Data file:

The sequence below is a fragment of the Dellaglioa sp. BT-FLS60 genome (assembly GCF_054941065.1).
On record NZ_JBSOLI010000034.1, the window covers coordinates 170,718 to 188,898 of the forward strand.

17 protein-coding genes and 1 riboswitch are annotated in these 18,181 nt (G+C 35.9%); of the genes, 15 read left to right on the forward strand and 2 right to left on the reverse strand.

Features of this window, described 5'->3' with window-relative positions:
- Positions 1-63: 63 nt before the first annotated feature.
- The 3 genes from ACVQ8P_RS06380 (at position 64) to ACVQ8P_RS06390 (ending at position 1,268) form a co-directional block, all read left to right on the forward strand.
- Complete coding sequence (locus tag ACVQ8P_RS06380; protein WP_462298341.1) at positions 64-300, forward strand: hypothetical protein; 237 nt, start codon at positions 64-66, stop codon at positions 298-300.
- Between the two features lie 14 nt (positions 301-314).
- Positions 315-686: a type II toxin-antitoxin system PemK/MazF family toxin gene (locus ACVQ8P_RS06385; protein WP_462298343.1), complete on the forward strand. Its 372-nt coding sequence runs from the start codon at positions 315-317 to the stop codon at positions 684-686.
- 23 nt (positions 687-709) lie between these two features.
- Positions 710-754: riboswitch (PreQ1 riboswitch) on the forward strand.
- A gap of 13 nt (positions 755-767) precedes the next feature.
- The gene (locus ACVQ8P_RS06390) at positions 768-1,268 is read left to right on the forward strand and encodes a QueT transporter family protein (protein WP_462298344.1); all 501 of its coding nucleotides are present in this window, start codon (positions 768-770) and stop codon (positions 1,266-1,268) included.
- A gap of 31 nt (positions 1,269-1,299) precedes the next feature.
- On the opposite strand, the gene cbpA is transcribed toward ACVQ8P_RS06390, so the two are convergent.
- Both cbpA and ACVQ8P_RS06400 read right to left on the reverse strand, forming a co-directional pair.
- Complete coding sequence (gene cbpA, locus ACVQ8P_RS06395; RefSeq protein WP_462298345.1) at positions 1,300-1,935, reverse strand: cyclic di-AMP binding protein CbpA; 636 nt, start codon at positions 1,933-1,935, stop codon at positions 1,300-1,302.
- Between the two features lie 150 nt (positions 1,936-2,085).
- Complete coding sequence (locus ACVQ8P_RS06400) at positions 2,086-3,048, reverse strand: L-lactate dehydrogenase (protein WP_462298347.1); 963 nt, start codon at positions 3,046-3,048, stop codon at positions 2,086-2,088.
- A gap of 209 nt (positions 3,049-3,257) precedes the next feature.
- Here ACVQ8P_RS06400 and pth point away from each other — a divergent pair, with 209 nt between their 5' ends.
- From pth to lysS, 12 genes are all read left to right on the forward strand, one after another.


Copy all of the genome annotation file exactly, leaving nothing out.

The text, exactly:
The sequence below is a fragment of the Dellaglioa sp. BT-FLS60 genome (assembly GCF_054941065.1).
On record NZ_JBSOLI010000034.1, the window covers coordinates 170,718 to 188,898 of the forward strand.

17 protein-coding genes and 1 riboswitch are annotated in these 18,181 nt (G+C 35.9%); of the genes, 15 read left to right on the forward strand and 2 right to left on the reverse strand.

Features of this window, described 5'->3' with window-relative positions:
- Positions 1-63: 63 nt before the first annotated feature.
- The 3 genes from ACVQ8P_RS06380 (at position 64) to ACVQ8P_RS06390 (ending at position 1,268) form a co-directional block, all read left to right on the forward strand.
- Complete coding sequence (locus tag ACVQ8P_RS06380; protein WP_462298341.1) at positions 64-300, forward strand: hypothetical protein; 237 nt, start codon at positions 64-66, stop codon at positions 298-300.
- Between the two features lie 14 nt (positions 301-314).
- Positions 315-686: a type II toxin-antitoxin system PemK/MazF family toxin gene (locus ACVQ8P_RS06385; protein WP_462298343.1), complete on the forward strand. Its 372-nt coding sequence runs from the start codon at positions 315-317 to the stop codon at positions 684-686.
- 23 nt (positions 687-709) lie between these two features.
- Positions 710-754: riboswitch (PreQ1 riboswitch) on the forward strand.
- A gap of 13 nt (positions 755-767) precedes the next feature.
- The gene (locus ACVQ8P_RS06390) at positions 768-1,268 is read left to right on the forward strand and encodes a QueT transporter family protein (protein WP_462298344.1); all 501 of its coding nucleotides are present in this window, start codon (positions 768-770) and stop codon (positions 1,266-1,268) included.
- A gap of 31 nt (positions 1,269-1,299) precedes the next feature.
- On the opposite strand, the gene cbpA is transcribed toward ACVQ8P_RS06390, so the two are convergent.
- Both cbpA and ACVQ8P_RS06400 read right to left on the reverse strand, forming a co-directional pair.
- Complete coding sequence (gene cbpA, locus ACVQ8P_RS06395; RefSeq protein WP_462298345.1) at positions 1,300-1,935, reverse strand: cyclic di-AMP binding protein CbpA; 636 nt, start codon at positions 1,933-1,935, stop codon at positions 1,300-1,302.
- Between the two features lie 150 nt (positions 1,936-2,085).
- Complete coding sequence (locus ACVQ8P_RS06400) at positions 2,086-3,048, reverse strand: L-lactate dehydrogenase (protein WP_462298347.1); 963 nt, start codon at positions 3,046-3,048, stop codon at positions 2,086-2,088.
- A gap of 209 nt (positions 3,049-3,257) precedes the next feature.
- Here ACVQ8P_RS06400 and pth point away from each other — a divergent pair, with 209 nt between their 5' ends.
- From pth to lysS, 12 genes are all read left to right on the forward strand, one after another.